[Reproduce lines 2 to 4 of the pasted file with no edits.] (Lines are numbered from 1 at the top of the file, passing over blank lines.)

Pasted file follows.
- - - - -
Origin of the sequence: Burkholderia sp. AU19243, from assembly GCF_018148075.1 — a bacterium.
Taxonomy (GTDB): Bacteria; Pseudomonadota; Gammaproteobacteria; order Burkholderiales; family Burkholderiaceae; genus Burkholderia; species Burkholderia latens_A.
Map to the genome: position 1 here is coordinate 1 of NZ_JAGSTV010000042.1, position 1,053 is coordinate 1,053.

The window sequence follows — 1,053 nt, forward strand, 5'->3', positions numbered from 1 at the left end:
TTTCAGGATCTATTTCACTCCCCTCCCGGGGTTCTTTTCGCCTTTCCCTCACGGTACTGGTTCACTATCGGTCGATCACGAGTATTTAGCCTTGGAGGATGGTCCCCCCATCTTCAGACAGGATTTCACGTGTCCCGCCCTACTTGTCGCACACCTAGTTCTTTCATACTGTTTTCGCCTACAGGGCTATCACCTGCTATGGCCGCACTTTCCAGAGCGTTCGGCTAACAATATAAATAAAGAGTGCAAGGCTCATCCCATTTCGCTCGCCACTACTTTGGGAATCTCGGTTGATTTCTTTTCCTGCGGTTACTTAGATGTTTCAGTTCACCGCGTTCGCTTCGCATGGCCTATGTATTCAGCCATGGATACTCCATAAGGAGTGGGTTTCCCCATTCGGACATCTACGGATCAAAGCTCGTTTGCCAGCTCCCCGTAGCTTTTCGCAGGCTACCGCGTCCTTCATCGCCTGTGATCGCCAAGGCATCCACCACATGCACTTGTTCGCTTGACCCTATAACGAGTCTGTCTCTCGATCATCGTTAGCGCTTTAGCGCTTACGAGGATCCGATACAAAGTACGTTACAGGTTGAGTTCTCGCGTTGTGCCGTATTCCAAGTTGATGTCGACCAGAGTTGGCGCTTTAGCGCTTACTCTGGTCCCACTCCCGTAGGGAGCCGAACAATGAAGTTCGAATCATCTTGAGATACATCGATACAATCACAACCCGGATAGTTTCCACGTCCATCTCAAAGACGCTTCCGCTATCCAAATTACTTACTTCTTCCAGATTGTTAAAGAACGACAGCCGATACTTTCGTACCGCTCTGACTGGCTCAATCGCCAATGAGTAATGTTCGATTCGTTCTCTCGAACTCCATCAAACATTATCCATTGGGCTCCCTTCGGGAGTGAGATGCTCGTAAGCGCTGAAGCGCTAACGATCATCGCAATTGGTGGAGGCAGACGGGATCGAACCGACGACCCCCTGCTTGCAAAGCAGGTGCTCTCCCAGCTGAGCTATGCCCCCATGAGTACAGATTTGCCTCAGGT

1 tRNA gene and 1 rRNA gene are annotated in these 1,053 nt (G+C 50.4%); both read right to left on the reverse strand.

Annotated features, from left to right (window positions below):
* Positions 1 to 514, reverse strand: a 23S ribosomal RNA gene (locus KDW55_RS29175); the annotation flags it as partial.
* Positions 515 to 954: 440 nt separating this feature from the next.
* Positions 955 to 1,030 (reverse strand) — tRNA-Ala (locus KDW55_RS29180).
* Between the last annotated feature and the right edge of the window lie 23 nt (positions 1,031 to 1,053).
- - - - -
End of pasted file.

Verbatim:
Taxonomy (GTDB): Bacteria; Pseudomonadota; Gammaproteobacteria; order Burkholderiales; family Burkholderiaceae; genus Burkholderia; species Burkholderia latens_A.
Map to the genome: position 1 here is coordinate 1 of NZ_JAGSTV010000042.1, position 1,053 is coordinate 1,053.

The window sequence follows — 1,053 nt, forward strand, 5'->3', positions numbered from 1 at the left end: